It was shortly after I bathed in the unrelenting intensity of Albert Ayler’s landmark Spiritual Unity that the new release by another free jazz trio came my way. Ricardo Tejero (saxophone), Marco Serrato (bass) and Borja Díaz (drums) are from a different time and the London-based Spaniards are also of a different place, but their music, portrayed on the just-released Sputnik Trio (Raw Tonk Records) is also spiritual and also unified.
The three rip through thirteen tunes in forty-four minutes time, and the succinctness is refreshing; their plots are compacted and there’s little time for casting about trying to define a song’s contours. By no means does this make it a non-stop series of explosions like a string of firecrackers going off, a la John Zorn’s Spy vs. Spy, there are plenty of spatial, barren soundscapes carved out in three minutes or less, such as Serrato’s jittery bass rattles on “Ursa Major,” Tejero’s sharply clipped notes set against Díaz’s random beats during “Copra” or Díaz’s own, probing solo performance on drums that uses silence as an extra instrument (“Saturna”).
Even within the short running time format, they are more than capable of turning on a dime; “Bois Cailman” has this sense of foreboding that follows through with a wailing explosion with less than thirty seconds left. “Rag From Mars” erupts from the start, and Tejero’s rangy, passionate saxophone is a comfortably close cousin to the style of Ivo Perelman. The thunderous “Dire Threat,” the only song the runs longer than four minutes, is group improv at its best; everyone is inside everyone else’s head. The telepathy continues in a more controlled fashion during “Le Garage Hermétique,” featuring Serrato’s sawing skills, which reach impossibly low notes on “La Máquina Preñada.” The album ends as stormy as it starts: “Capricorn” finds Tejero playing pretty, extended notes, seemingly oblivious to the convulsions happening right under his nose with Serrato’s furious bowing and Díaz’s unrestrained drumming.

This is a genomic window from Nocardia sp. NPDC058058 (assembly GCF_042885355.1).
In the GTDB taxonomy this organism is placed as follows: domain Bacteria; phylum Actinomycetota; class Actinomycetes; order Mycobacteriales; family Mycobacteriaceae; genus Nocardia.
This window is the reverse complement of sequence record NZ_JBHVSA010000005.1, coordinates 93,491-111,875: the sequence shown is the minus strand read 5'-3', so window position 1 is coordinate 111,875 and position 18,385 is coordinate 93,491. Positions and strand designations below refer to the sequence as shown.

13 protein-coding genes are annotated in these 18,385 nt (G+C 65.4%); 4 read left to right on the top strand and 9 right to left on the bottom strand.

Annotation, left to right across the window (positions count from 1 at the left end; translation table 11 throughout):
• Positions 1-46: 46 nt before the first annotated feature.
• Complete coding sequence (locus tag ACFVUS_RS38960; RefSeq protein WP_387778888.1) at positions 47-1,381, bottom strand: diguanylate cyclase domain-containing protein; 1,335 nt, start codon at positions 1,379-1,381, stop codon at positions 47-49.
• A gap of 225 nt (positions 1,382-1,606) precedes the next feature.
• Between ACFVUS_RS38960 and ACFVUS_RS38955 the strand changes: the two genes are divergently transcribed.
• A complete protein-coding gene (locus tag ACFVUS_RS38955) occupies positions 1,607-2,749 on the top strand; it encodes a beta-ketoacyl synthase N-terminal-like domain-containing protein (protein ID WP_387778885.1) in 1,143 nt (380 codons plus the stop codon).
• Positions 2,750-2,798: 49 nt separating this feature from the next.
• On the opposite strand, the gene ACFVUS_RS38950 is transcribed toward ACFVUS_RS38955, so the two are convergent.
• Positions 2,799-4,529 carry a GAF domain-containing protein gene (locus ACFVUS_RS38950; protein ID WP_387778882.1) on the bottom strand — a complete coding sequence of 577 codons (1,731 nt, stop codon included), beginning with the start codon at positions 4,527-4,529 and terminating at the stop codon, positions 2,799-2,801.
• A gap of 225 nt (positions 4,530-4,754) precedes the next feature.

Free-form jazz doesn’t need to go on for mind-numbingly lengths if the musicians know what they’re doing. The Sputnik Trio have this all figured out.
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